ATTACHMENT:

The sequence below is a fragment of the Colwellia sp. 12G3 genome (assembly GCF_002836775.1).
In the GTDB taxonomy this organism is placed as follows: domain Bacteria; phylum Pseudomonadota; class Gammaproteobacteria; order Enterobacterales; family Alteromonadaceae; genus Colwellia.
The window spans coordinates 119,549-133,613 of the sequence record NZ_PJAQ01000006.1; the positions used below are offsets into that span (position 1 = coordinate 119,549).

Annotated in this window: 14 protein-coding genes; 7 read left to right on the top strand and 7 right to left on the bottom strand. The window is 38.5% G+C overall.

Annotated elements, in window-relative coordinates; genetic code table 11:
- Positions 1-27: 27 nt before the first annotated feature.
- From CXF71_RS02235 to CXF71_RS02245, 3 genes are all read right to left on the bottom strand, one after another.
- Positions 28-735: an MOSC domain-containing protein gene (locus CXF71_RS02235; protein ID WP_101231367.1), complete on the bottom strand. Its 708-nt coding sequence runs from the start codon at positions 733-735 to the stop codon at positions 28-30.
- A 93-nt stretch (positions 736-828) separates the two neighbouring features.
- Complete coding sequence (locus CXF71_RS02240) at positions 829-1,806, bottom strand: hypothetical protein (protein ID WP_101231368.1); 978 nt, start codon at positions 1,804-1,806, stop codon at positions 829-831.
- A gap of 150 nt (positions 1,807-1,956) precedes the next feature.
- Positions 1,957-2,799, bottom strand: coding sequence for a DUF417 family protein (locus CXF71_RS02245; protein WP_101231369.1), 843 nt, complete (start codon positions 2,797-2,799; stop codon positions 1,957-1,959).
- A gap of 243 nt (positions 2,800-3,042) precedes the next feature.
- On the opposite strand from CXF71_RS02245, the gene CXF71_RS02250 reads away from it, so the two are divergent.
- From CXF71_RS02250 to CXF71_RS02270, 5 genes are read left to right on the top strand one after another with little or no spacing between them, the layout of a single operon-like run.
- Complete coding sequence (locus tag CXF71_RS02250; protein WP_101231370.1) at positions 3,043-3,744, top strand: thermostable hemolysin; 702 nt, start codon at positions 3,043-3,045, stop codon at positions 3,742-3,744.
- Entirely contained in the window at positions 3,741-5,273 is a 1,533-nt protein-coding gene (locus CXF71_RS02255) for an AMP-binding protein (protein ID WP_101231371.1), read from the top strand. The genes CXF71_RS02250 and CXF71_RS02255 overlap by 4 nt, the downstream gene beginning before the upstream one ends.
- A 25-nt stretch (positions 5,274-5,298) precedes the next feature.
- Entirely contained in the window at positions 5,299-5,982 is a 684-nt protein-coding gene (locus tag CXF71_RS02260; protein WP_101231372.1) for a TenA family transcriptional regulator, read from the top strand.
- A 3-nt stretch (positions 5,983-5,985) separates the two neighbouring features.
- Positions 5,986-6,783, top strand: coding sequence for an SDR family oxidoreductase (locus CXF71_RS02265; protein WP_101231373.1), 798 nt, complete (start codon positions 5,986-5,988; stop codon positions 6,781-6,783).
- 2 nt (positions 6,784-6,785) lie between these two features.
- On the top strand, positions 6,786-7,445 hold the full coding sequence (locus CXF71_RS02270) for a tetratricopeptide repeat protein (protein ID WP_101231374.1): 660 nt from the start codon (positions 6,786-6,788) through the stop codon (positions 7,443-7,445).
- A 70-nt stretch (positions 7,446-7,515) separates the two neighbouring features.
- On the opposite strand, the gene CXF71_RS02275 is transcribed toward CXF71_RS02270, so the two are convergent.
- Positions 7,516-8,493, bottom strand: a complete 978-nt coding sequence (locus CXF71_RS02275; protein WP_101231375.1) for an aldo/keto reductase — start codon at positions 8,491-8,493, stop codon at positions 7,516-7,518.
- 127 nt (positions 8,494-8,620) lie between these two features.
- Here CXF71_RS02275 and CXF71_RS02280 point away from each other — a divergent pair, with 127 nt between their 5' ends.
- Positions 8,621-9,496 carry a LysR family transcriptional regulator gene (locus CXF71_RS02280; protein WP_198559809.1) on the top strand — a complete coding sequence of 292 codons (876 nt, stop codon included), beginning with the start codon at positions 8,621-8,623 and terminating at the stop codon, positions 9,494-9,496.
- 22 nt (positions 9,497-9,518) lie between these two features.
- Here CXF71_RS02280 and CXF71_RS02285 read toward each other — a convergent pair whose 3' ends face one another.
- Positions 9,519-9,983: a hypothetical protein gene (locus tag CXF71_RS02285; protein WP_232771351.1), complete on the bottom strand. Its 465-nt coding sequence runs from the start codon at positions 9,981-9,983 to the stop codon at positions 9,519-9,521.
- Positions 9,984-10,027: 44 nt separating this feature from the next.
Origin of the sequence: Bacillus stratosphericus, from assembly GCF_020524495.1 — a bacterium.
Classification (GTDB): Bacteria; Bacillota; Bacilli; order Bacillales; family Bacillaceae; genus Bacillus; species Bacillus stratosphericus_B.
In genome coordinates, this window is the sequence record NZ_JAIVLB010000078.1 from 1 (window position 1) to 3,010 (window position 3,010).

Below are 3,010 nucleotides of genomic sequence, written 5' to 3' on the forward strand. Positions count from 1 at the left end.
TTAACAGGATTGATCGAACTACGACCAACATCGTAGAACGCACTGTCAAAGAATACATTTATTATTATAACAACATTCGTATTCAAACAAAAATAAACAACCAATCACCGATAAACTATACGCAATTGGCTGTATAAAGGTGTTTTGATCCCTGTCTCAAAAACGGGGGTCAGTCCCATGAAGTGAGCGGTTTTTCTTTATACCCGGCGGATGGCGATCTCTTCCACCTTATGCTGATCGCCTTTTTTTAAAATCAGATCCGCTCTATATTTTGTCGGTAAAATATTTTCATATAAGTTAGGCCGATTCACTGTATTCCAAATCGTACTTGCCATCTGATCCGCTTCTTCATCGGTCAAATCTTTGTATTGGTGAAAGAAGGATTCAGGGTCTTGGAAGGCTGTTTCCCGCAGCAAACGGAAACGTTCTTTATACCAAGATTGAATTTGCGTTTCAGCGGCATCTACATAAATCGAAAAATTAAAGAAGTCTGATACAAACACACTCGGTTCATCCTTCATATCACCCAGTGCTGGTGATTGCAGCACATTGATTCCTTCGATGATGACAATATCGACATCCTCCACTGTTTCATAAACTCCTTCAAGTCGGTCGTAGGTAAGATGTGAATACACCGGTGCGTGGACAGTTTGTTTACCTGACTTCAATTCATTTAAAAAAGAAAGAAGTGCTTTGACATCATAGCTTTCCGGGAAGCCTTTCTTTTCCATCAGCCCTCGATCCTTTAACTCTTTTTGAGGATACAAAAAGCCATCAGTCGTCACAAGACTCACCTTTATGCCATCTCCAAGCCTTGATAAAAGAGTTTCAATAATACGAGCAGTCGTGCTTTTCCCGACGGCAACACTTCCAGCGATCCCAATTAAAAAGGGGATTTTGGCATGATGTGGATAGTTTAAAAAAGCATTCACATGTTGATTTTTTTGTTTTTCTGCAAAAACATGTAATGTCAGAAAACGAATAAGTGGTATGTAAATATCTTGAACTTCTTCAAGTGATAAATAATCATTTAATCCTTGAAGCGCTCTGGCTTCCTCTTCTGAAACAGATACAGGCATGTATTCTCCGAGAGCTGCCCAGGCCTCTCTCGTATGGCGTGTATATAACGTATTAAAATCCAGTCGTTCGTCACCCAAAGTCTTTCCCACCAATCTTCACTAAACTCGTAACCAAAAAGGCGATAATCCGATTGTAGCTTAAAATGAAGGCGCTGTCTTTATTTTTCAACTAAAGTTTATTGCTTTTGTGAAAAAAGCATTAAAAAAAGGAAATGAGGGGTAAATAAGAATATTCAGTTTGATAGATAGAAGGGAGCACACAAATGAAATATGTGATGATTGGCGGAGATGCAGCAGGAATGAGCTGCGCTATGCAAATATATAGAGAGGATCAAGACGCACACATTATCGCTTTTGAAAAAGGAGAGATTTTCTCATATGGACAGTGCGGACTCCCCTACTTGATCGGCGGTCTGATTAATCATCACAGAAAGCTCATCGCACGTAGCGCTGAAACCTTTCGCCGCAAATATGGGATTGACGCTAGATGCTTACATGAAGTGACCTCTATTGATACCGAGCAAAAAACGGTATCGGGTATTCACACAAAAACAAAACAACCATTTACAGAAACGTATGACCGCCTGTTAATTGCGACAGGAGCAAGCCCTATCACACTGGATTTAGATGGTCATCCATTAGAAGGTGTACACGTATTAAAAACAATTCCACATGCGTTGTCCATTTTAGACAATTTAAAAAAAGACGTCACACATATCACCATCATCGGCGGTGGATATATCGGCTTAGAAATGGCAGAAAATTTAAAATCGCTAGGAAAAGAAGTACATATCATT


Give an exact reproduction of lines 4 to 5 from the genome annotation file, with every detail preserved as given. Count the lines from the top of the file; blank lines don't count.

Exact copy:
Annotated in this window: 14 protein-coding genes; 7 read left to right on the top strand and 7 right to left on the bottom strand. The window is 38.5% G+C overall.

Annotated elements, in window-relative coordinates; genetic code table 11: